IGPP's Center for Planetary Sciences (CPS) is the outgrowth of the former Center for Planetary Chemistry and Physics, reflecting the Institutes’ major push into planetary astronomy. Since 1995, over 300 planets have been identified in solar systems profoundly different from ours. These planetary systems constitute a laboratory in which to test hypotheses about how solar systems form. The most pressing issues include the processes that form low-mass stars, how planetary systems resemble and differ from each other, the habitability of their planets and whether any are inhabited. IGPP’s goal is to provide the nexus between planetary science and extra-solar planetology in which astronomers, cosmochemists, planetary dynamicists, and geobiologists can come to understand the origin and evolution of other worlds and their surface envelopes and explore the conditions that favored the rise of life on Earth and infer habitability elsewhere, while continuing to make fundamental discoveries.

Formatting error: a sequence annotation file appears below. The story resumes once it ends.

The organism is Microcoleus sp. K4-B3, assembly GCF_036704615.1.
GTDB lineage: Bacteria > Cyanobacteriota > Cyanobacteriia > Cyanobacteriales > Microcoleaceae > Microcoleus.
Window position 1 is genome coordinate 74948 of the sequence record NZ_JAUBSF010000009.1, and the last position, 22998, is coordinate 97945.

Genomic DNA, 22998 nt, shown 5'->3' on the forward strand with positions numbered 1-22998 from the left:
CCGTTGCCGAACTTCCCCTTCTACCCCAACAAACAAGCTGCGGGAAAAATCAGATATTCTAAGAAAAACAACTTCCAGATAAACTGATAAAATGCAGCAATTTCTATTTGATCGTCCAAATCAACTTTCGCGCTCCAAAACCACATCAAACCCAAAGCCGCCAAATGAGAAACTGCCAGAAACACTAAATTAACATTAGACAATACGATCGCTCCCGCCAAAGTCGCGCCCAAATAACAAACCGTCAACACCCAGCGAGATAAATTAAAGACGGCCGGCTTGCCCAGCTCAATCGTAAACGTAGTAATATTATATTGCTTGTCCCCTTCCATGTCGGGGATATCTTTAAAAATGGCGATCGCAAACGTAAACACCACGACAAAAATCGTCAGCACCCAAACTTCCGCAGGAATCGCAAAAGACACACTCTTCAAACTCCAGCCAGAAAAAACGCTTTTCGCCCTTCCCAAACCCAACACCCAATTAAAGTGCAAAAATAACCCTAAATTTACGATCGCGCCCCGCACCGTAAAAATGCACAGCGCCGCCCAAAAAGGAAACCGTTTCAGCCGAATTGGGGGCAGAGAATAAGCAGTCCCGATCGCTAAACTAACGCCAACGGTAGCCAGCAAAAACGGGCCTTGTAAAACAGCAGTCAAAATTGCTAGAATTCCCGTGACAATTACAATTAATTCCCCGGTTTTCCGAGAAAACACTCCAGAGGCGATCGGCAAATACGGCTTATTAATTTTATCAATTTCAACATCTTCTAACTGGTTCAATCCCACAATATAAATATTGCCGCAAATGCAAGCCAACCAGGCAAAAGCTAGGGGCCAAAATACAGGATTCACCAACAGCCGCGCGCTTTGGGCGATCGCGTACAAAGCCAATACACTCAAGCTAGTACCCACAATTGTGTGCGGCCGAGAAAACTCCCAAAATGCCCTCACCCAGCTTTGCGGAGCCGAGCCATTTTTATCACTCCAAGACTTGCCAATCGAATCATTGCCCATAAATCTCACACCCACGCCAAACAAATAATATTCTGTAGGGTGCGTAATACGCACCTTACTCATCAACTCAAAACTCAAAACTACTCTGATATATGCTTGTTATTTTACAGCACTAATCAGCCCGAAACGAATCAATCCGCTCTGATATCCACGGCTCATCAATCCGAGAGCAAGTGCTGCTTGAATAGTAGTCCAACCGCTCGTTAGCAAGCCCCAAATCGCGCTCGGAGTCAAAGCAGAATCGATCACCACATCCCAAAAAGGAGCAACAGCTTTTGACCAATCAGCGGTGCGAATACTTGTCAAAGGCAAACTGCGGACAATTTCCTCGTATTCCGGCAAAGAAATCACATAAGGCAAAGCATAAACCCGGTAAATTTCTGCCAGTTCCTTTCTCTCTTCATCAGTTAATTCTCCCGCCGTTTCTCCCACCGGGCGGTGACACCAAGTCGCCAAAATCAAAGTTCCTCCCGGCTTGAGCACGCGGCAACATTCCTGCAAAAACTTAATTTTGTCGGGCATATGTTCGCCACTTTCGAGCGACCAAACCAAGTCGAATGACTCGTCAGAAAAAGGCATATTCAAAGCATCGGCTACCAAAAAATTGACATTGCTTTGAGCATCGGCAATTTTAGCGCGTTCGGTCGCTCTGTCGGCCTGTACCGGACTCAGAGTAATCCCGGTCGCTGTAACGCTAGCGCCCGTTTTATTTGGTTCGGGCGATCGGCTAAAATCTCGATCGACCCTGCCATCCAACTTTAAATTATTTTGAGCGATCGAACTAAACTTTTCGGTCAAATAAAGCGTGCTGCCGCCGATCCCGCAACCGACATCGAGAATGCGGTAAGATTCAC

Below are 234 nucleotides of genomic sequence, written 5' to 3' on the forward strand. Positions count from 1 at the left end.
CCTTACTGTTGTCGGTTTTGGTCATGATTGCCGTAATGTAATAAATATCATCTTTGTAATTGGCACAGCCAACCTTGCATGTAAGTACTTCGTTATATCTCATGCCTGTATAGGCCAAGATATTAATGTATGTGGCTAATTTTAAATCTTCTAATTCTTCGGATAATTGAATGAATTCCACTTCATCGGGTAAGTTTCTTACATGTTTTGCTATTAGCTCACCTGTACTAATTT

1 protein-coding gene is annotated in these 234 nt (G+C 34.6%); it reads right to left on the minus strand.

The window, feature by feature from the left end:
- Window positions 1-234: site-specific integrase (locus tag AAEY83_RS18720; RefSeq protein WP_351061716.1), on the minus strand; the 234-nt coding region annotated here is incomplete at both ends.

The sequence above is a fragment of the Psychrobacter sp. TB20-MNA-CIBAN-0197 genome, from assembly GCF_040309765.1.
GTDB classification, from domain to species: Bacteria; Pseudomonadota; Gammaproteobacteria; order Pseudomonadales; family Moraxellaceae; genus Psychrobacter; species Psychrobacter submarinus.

-Gerald Schubert, Center Head
The surprisingly low geotherm under which 4.2 billion-year-old zircons formed, together with inclusion assemblages characteristic of subduction-related magmas, indicates their formation in a convergent margin environment. This implies that plate tectonics initiated on Earth almost immediately following planetary formation.
Spacecraft images show ‘spirals on the sea’ in sunlight and radar reflectance but none have been measured in situ. In oceanic simulations with high spatial resolution, spiral structures have been shown to emerge from the instability and wrap-up of cold surface temperature filaments undergoing frontogenetic collapse induced by surrounding mesoscale eddy currents.
Every 15 seconds a new research image will appear
Room 4677 Geology
Thursdays 12:00-1:00 PM